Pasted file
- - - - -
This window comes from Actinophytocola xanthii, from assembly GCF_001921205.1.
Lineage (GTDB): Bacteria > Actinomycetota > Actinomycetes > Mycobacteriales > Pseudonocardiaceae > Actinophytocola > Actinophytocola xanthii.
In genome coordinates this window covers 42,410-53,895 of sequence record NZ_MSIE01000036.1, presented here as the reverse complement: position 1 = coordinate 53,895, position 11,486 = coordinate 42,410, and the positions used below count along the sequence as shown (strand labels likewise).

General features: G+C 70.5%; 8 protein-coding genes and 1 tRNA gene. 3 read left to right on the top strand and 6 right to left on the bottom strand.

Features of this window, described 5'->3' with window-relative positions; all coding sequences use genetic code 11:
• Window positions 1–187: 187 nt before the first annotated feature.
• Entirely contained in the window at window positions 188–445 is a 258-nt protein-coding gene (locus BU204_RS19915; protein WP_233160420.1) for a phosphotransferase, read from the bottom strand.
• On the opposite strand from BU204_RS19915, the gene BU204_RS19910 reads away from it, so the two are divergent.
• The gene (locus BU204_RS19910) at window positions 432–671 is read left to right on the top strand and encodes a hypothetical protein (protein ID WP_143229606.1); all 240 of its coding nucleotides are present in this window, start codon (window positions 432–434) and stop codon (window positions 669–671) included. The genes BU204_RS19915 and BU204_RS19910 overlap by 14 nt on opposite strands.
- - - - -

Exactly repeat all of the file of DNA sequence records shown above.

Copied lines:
This window comes from Actinophytocola xanthii, from assembly GCF_001921205.1.
Lineage (GTDB): Bacteria > Actinomycetota > Actinomycetes > Mycobacteriales > Pseudonocardiaceae > Actinophytocola > Actinophytocola xanthii.
In genome coordinates this window covers 42,410-53,895 of sequence record NZ_MSIE01000036.1, presented here as the reverse complement: position 1 = coordinate 53,895, position 11,486 = coordinate 42,410, and the positions used below count along the sequence as shown (strand labels likewise).

General features: G+C 70.5%; 8 protein-coding genes and 1 tRNA gene. 3 read left to right on the top strand and 6 right to left on the bottom strand.

Features of this window, described 5'->3' with window-relative positions; all coding sequences use genetic code 11:
• Window positions 1–187: 187 nt before the first annotated feature.
• Entirely contained in the window at window positions 188–445 is a 258-nt protein-coding gene (locus BU204_RS19915; protein WP_233160420.1) for a phosphotransferase, read from the bottom strand.
• On the opposite strand from BU204_RS19915, the gene BU204_RS19910 reads away from it, so the two are divergent.
• The gene (locus BU204_RS19910) at window positions 432–671 is read left to right on the top strand and encodes a hypothetical protein (protein ID WP_143229606.1); all 240 of its coding nucleotides are present in this window, start codon (window positions 432–434) and stop codon (window positions 669–671) included. The genes BU204_RS19915 and BU204_RS19910 overlap by 14 nt on opposite strands.